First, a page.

Sunday, August 27, 2017

101st Intelligence Squadron celebrates centennial



JOINT BASE CAPE COD — The Massachusetts Air National Guard’s 101st Intelligence Squadron celebrated 100 years of service during a ceremony Saturday at its longtime home base on Cape Cod.

The squadron is the lead intelligence, surveillance and reconnaissance organization within the 102nd Intelligence Wing, located at Otis Air National Guard Base.

The squadron’s roots stretch back to Texas, where it was established as the 101st Aero Squadron on Aug. 22, 1917, to provide air power for the U.S. Army’s 26th Infantry Division, known as the Yankee Division.

Those serving in the squadron, even then, were primarily from New England.

After the end of World War I, there was an interest in establishing aviation units under the National Guard. The Massachusetts National Guard and the 101st Observation Squadron built its own air base on land-filled tidal flats at Jeffries Point in East Boston, where it would remain for more than 45 years.

The field, with its two cinder runways, would one day become Logan International Airport.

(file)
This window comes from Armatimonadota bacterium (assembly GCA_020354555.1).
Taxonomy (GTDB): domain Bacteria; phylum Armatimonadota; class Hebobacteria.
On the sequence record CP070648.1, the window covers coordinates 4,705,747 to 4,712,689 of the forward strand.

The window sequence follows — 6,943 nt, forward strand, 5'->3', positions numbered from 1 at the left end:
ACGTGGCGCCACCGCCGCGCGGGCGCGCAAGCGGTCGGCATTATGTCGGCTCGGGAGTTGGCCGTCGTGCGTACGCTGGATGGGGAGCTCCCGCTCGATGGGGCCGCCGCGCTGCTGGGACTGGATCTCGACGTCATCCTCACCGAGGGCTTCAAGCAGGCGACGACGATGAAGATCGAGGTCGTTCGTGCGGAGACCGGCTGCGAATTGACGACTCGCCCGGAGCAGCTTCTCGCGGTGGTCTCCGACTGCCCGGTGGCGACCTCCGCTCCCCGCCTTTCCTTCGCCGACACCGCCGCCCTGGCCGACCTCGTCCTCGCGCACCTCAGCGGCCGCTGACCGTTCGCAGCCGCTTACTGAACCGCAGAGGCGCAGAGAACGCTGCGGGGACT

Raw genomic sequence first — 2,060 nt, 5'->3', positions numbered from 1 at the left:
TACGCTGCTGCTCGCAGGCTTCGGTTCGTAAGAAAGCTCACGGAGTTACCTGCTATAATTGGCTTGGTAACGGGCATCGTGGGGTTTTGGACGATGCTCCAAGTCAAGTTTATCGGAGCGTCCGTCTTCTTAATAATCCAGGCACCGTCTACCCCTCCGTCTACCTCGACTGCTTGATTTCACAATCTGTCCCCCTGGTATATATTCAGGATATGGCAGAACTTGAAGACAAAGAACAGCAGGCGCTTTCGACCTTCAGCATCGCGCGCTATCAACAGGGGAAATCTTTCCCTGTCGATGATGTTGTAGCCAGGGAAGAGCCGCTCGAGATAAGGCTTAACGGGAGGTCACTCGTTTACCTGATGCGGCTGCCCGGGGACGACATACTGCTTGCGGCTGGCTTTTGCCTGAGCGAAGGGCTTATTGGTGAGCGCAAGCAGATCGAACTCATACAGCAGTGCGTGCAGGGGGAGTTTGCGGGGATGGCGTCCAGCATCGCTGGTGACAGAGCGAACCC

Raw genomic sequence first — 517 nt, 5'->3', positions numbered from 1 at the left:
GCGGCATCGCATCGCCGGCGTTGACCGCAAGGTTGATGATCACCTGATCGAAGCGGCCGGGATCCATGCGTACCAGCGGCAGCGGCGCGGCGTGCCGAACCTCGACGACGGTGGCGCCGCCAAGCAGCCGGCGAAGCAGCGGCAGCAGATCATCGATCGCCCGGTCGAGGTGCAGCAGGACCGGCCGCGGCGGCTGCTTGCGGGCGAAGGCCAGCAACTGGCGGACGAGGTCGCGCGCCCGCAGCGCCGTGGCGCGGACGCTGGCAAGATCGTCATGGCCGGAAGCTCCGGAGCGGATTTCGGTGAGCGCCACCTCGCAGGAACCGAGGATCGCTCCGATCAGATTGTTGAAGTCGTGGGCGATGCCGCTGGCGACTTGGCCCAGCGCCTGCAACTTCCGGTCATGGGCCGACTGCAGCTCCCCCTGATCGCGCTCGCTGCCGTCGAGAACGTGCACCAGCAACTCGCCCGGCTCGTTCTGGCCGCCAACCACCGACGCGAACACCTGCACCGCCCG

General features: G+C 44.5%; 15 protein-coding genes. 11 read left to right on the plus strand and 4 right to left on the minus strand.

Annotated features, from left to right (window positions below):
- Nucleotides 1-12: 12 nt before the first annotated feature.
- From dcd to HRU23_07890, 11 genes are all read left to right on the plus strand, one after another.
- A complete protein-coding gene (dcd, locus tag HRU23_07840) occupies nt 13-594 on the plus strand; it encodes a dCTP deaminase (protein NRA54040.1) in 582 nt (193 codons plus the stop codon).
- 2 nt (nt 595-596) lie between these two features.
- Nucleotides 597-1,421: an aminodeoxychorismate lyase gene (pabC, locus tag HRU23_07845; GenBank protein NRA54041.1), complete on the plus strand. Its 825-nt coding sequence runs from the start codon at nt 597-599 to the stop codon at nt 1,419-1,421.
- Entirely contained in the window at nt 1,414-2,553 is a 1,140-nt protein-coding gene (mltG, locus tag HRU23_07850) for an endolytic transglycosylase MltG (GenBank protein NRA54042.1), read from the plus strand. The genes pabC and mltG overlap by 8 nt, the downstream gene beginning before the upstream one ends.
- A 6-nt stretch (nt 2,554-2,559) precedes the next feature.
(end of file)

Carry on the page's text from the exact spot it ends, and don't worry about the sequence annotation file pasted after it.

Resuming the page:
The 101st unit flew to a small grass airfield on Cape Cod each summer for training. The field was renamed Otis Airfield in 1938 for 101st pilot and physician Dr. Frank Otis, who died when he crashed his aircraft during a training mission.

During World War II, the squadron served under the Ninth Air Force doing reconnaissance in France. After the war, the unit once again returned to its National Guard status doing post-war training, but the Korean conflict drew members back to active duty in the 1950s.

It wasn’t until 1968 that the air unit left its Boston home to become a tenant at Otis Air Force Base. Over the next several decades, the squadron protected the New England airspace and was periodically deployed, as needed, for missions farther afield.

In the 21st century, the 101st Fighter Squadron was the first military unit to respond to the 9/11 attacks in New York and pilots continued flying around-the-clock combat air patrols until February 2002.

After a change of mission prompted by the 2005 Base Realignment and Closure Commission, the 101st Squadron F-15s were transferred and the unit assumed the new role of intelligence, surveillance and reconnaissance. It was renamed the 101st Intelligence Squadron in 2008.

Story and photo gallery ➤ http://www.capecodtimes.com

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